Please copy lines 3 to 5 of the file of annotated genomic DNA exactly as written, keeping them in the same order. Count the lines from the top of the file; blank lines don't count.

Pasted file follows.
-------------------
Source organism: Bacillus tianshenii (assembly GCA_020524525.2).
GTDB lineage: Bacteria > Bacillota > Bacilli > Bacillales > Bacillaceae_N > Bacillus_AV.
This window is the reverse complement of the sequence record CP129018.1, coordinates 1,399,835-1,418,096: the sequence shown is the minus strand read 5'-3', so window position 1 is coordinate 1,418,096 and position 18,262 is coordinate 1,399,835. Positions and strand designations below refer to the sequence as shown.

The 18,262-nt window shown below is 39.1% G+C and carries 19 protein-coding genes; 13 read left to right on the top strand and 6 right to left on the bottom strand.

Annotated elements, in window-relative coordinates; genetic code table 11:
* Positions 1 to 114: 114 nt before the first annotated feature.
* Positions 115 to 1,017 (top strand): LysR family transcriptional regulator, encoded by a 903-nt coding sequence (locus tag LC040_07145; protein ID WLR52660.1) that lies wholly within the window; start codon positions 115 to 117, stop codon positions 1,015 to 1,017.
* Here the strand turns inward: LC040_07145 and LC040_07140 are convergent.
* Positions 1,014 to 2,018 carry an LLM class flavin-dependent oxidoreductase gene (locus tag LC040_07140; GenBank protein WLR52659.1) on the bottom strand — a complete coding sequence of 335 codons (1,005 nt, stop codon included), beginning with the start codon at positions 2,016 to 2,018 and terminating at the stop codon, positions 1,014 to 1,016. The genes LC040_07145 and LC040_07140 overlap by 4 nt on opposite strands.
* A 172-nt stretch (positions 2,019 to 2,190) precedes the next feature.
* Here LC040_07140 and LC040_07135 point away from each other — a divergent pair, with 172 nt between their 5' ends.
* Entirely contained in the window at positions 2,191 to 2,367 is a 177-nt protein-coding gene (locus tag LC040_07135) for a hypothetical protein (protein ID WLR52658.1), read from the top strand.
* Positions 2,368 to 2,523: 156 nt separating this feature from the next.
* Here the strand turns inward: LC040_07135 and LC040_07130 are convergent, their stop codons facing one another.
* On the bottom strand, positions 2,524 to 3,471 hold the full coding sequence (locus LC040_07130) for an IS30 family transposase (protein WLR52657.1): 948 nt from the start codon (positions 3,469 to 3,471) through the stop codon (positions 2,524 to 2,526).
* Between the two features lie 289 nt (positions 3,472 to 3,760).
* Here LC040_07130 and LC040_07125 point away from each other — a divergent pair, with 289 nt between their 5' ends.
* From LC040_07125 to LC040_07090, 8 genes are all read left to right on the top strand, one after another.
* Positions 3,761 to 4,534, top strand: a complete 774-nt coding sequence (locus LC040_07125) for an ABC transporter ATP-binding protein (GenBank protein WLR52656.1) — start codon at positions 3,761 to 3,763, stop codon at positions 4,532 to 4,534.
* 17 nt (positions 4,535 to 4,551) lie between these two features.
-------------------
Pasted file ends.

This window is the reverse complement of the sequence record CP129018.1, coordinates 1,399,835-1,418,096: the sequence shown is the minus strand read 5'-3', so window position 1 is coordinate 1,418,096 and position 18,262 is coordinate 1,399,835. Positions and strand designations below refer to the sequence as shown.

The 18,262-nt window shown below is 39.1% G+C and carries 19 protein-coding genes; 13 read left to right on the top strand and 6 right to left on the bottom strand.

Annotated elements, in window-relative coordinates; genetic code table 11: